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Prevalence and pattern of dyslipidemia in an Egyptian children and adolescents with type 1 diabetes

Abstract

Background

Hyperglycemia and dyslipidemia are commonly found metabolic abnormalities in diabetic children and adolescents and both increase the risk of cardiovascular disease. This study aimed to assess the prevalence and the pattern of dyslipidemia in Egyptian children and adolescents with type 1 diabetes (T1DM) and determine its relation with the glycemic control.

Results

This retrospective study included 806 children and adolescents with T1DM; 358 (44.42%) males and 448 (55.58%) females. Their mean age was 11.71 ± 3.6 years. Clinical and laboratory data were recruited from patients’ files. Laboratory data include the most recent fasting lipid profile (triglycerides (TG), total cholesterol (TC), high-density lipoprotein (HDL) and low-density lipoprotein (LDL)), and the mean glycosylated hemoglobin (HbA1c) levels over the preceding year presented in percentage were calculated. Dyslipidemia in children and adolescents with T1DM represented 70.47% (568 patients). No statistically significant differences were detected between patients with and without dyslipidemia. As regards the pattern of dyslipidemia, high LDL and low HDL were the most frequent abnormalities in the study group; 62.16%, 60.21%, respectively. Patients with poor glycemic control (HbA1c > 7.5%) represent 73.45% and they were significantly older, with longer diabetes duration and higher TC, TG, and LDL compared to patients with good glycemic control. Significant positive correlations were found between HbA1c, TG, TC, and LDL with the age and diabetes duration.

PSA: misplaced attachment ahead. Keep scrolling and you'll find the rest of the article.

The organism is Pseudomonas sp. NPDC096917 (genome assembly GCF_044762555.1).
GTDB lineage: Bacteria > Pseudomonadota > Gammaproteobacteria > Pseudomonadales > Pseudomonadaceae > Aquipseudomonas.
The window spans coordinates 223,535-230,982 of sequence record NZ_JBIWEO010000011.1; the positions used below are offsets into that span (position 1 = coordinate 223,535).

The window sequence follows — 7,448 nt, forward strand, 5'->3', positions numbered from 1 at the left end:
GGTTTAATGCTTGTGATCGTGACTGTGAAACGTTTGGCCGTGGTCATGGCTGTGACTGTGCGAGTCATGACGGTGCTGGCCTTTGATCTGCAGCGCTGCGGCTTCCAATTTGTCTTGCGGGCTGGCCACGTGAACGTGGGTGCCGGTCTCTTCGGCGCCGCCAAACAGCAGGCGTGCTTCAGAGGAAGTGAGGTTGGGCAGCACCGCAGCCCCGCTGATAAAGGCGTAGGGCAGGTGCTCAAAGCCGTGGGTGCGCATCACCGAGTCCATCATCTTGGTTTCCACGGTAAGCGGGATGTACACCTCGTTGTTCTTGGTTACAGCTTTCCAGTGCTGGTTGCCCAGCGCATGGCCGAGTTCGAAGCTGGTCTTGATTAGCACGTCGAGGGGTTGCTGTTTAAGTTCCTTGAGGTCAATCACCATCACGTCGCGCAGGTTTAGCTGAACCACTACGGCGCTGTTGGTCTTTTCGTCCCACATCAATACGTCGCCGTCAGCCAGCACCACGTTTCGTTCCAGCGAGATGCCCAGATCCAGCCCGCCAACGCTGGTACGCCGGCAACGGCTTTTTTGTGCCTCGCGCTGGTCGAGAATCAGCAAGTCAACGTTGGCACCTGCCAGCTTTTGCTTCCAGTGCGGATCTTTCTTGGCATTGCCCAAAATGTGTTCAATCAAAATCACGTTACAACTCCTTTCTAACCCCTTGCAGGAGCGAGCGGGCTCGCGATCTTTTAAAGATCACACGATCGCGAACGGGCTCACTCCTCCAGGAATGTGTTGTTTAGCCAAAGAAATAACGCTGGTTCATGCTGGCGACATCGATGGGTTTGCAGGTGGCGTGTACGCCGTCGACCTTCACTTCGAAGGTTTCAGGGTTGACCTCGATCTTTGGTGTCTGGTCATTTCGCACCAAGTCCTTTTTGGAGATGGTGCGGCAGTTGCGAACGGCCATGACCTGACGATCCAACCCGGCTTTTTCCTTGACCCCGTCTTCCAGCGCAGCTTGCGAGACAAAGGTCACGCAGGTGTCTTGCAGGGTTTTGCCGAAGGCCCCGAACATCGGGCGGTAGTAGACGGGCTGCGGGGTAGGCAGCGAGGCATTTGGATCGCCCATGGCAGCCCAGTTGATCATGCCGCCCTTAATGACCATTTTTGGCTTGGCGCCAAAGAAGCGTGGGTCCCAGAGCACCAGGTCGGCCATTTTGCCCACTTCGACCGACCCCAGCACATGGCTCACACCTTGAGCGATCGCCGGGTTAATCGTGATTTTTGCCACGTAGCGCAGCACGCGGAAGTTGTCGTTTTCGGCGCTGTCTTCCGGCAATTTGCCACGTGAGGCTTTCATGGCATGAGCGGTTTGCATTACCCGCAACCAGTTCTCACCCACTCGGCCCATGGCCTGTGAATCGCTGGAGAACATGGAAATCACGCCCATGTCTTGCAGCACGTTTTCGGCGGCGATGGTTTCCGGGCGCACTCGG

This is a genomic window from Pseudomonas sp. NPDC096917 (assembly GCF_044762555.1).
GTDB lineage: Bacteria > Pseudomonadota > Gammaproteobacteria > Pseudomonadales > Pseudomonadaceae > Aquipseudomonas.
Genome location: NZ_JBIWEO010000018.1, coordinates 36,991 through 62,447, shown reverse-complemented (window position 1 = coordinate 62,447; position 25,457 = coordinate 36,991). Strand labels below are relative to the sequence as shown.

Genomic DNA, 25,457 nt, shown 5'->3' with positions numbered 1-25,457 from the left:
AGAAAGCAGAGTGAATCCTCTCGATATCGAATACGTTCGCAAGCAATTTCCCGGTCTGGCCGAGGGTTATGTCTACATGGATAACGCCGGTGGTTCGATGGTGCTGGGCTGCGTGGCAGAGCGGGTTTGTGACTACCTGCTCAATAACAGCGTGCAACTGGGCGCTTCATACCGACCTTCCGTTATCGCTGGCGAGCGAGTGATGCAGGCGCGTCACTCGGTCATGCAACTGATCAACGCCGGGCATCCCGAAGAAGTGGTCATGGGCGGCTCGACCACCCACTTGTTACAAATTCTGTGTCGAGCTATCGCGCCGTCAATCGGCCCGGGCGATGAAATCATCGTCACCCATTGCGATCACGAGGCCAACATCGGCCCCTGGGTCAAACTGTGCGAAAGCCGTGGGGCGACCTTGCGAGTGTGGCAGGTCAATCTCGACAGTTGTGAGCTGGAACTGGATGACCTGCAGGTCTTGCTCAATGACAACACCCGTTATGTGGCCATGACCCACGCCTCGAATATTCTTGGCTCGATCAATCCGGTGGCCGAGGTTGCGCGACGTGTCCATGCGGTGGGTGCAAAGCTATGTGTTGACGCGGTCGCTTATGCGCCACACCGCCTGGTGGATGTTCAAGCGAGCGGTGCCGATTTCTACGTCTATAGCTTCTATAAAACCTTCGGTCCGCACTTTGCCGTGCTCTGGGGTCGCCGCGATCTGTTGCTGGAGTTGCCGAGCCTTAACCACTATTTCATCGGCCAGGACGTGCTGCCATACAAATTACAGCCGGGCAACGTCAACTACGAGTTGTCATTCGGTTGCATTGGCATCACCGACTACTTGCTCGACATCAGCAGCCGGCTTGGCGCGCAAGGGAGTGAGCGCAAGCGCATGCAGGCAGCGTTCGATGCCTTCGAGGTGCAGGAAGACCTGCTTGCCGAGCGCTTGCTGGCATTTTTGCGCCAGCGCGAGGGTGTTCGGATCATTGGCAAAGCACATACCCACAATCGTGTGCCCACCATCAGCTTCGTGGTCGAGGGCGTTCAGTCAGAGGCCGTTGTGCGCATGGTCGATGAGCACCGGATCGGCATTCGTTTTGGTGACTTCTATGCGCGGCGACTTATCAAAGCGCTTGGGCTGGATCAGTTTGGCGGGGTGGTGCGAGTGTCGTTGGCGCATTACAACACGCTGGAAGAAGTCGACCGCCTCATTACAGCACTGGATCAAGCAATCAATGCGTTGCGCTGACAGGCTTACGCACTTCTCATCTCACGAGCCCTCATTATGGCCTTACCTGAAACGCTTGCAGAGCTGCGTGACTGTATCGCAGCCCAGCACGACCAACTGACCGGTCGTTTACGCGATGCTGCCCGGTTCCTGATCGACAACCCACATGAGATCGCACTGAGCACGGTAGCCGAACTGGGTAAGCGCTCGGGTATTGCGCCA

Conclusion

We detected high prevalence of dyslipidemia in children and adolescents with T1DM. Therefore, dyslipidemia should be screened for in earlier ages in Egyptian children and adolescents suffering from T1DM. Programs directed to the prevention of dyslipidemia should be conducted, particularly for this group, in order to prevent/delay cardiovascular complications related to dyslipidemia. Also, parents should receive proper education targeting the prevention, control, and care of their diabetic children with dyslipidemia.

Background

Type 1 diabetes mellitus (T1DM) is one of the most common endocrine disorders in children and adolescents. It has been estimated to affect about 3% of children around the world [1]. Hyperglycemia and dyslipidemia are metabolic abnormalities commonly found in children and adolescents with T1DM and both increase the risk of cardiovascular disease (CVD) [2]. The prevalence of dyslipidemia is continuously increasing worldwide probably due to Westernization of diet, sedentary lifestyle, reduced physical activity, and urbanization as well as obesity [3].